HB 647 - Intangible tax; exempt notes secured by private residence

Georgia House of Representatives - 1995/1996 Sessions

HB 647 - Intangible tax; exempt notes secured by private residence

Page Numbers - 1/ 2
Code Sections - 48-6-65.1
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House Comm: W&M / Senate Comm: / House Vote: Yeas Nays Senate Vote: Yeas Nays ---------------------------------------- House Action Senate ---------------------------------------- 2/8/95 Read 1st Time 2/9/95 Read 2nd Time ---------------------------------------- Code Sections amended:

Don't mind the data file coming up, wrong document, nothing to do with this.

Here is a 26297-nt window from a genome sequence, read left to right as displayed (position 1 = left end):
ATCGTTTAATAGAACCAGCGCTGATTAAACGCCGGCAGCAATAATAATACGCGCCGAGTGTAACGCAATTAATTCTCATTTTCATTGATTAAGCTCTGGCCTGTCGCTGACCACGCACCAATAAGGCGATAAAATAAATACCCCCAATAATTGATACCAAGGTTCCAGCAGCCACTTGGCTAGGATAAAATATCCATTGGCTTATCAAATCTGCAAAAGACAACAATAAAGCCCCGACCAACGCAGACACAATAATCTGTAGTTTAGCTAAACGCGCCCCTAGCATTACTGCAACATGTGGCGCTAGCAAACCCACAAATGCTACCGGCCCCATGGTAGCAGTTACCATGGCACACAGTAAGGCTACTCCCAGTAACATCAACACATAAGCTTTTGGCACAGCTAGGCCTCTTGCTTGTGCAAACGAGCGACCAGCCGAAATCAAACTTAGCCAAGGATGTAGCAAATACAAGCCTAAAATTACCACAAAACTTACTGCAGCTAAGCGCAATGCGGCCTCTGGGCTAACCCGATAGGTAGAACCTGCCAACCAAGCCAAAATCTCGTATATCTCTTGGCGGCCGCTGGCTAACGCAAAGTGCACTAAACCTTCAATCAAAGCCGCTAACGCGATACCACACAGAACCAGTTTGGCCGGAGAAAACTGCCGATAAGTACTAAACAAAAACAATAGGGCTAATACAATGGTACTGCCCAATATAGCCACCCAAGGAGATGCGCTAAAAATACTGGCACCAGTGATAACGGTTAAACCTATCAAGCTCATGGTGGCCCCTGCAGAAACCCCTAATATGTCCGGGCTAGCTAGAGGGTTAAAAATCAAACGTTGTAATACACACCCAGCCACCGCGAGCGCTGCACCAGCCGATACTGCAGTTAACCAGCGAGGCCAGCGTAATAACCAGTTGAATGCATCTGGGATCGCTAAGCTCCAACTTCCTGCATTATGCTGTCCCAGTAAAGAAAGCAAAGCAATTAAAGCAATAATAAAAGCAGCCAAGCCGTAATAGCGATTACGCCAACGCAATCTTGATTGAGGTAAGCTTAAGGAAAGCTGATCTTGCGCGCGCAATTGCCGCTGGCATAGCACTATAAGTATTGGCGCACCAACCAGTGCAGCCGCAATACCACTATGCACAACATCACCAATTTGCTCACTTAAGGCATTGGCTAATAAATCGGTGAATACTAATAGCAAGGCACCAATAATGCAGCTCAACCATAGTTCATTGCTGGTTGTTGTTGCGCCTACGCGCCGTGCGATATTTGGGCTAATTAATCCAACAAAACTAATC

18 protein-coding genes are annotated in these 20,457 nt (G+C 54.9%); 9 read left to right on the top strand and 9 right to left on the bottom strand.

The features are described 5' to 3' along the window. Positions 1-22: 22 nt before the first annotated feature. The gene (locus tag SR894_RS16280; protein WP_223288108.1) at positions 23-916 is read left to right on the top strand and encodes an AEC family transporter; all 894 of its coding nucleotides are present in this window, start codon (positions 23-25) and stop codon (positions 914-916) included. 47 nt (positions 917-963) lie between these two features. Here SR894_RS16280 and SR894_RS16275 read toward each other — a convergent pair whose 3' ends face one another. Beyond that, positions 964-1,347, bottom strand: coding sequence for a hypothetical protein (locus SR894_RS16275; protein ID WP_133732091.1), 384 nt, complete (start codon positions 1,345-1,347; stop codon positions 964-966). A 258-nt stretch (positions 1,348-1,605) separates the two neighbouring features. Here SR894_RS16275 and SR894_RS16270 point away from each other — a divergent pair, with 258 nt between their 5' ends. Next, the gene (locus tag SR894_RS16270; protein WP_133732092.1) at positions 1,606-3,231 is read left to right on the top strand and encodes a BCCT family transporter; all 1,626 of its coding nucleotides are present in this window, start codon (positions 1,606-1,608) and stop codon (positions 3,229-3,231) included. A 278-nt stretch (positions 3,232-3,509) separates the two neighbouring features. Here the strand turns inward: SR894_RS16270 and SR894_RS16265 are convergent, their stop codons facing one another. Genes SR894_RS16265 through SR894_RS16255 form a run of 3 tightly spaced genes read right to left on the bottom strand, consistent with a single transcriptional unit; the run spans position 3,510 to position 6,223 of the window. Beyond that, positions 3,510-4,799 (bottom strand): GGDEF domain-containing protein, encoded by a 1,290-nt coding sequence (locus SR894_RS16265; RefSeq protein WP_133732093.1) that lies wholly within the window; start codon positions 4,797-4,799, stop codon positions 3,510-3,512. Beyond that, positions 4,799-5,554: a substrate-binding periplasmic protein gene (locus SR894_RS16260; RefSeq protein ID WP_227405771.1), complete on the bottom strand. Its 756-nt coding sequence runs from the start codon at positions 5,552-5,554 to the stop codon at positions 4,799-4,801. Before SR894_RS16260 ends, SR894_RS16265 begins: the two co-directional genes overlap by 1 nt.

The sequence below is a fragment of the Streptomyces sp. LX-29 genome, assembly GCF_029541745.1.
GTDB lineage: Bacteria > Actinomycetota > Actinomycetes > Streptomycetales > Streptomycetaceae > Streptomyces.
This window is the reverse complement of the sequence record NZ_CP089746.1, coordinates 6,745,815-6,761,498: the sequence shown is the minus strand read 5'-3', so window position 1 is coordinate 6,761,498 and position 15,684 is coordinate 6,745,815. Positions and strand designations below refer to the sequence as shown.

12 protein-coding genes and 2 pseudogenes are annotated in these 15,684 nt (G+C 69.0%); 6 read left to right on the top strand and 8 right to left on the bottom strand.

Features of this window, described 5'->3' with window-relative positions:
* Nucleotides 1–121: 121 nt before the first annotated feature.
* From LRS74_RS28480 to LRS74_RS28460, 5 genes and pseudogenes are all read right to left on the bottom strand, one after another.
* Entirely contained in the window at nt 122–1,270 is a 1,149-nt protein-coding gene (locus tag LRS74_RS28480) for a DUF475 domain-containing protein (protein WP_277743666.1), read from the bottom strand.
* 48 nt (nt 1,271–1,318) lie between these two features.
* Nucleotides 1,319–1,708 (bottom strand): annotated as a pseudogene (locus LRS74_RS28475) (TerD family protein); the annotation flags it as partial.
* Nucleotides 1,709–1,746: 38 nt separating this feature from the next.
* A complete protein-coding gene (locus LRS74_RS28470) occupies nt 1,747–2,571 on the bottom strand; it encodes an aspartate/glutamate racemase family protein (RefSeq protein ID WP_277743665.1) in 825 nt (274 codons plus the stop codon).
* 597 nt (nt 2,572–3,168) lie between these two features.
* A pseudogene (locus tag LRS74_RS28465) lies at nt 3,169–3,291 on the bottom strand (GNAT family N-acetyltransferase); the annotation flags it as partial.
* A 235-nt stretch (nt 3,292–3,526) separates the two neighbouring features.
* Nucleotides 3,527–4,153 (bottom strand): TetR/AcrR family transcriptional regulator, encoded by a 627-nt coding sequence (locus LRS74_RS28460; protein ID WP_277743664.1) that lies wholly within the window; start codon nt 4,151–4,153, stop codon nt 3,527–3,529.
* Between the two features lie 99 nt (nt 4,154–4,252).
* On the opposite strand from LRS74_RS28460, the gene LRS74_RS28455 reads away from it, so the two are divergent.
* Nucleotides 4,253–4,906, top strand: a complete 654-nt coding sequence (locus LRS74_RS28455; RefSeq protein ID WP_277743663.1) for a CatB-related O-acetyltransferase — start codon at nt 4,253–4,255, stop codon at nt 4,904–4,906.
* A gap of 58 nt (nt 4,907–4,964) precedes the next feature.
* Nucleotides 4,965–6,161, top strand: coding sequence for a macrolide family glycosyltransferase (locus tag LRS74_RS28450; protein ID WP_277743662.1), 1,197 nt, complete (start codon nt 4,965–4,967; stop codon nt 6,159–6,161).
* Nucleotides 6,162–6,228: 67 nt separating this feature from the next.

HB 647 LC 19 2208 A BILL TO BE ENTITLED AN ACT 1- 1 To amend Chapter 6 of Title 48 of the Official Code of 1- 2 Georgia Annotated, relating to taxation of intangibles, so 1- 3 as to provide for legislative findings; to provide a 1- 4 definition; to provide for an exemption from intangible 1- 5 taxation of notes which are secured by the primary residence 1- 6 of the borrower; to repeal conflicting laws; and for other 1- 7 purposes. 1- 8 BE IT ENACTED BY THE GENERAL ASSEMBLY OF GEORGIA: SECTION 1. 1- 9 Chapter 6 of Title 48 of the Official Code of Georgia 1-10 Annotated, relating to taxation of intangibles, is amended 1-11 by adding immediately following Code Section 48-6-65 a new 1-12 Code Section 48-6-65.1 to read as follows: 1-13 "48-6-65.1. (Index) 1-14 (a) The General Assembly finds that it is the public 1-15 policy of this state to foster home ownership for the 1-16 citizens of this state. Home ownership not only promotes 1-17 a stable environment for our people to work and raise 1-18 their families, but the development, construction, sale, 1-19 financing, and refinancing of homes contributes 1-20 significantly to the economy of this state and region. 1-21 The General Assembly further finds that when Chapter 6 of 1-22 Title 48 was enacted it was intended to tax intangibles 1-23 and to be a tax on the owner of the intangibles. In the 1-24 case of notes secured by the borrower's primary residence, 1-25 this tax has been routinely and universally shifted by the 1-26 owner of the intangible to the homeowner as a part of 1-27 closing costs which the home mortgage business charges the 1-28 borrower. The homeowner not only pays this tax at the 1-29 time he or she borrows money to purchase the home, but 1-30 also at each time the home mortgage is refinanced. The 1-31 current exemption on loans refinancing current debt 1-32 provided by Code Section 48-6-65 is woefully inadequate in 1-33 that it exempts refinancing where the new lender is the -1- (Index) LC 19 2208 2- 1 same lender as the original lender and the original loan 2- 2 has never been assigned. The nature of the home lending 2- 3 business is such now that most home loans are sold and 2- 4 transferred by the originating lender so that few 2- 5 homeowners could avail themselves of that exemption. 2- 6 Thus, intangible taxes on notes which are secured by 2- 7 primary residences prove a hindrance to home ownership and 2- 8 it is in the best interests of the state and the economy 2- 9 of the state to exempt certain residential transactions 2-10 from the taxes imposed by this chapter. 2-11 (b) As used in this Code section, the term 'primary 2-12 residence' means that dwelling which is the principal 2-13 place of abode of the borrower and to which the borrower 2-14 is or will be entitled to a homestead exemption as 2-15 provided in Code Section 48-5-44. 2-16 (c) No tax shall be collected on an instrument which 2-17 conveys an interest in the primary residence of the 2-18 borrower as security for a note which is secured by real 2-19 estate if the instrument bears on its face a statement of 2-20 the borrower or grantor that at the time of execution of 2-21 the instrument he or she currently occupies or intends to 2-22 occupy within 120 days the real estate described therein 2-23 as his or her residence and homestead." SECTION 2. 2-24 All laws and parts of laws in conflict with this Act are 2-25 repealed. -2- (Index)

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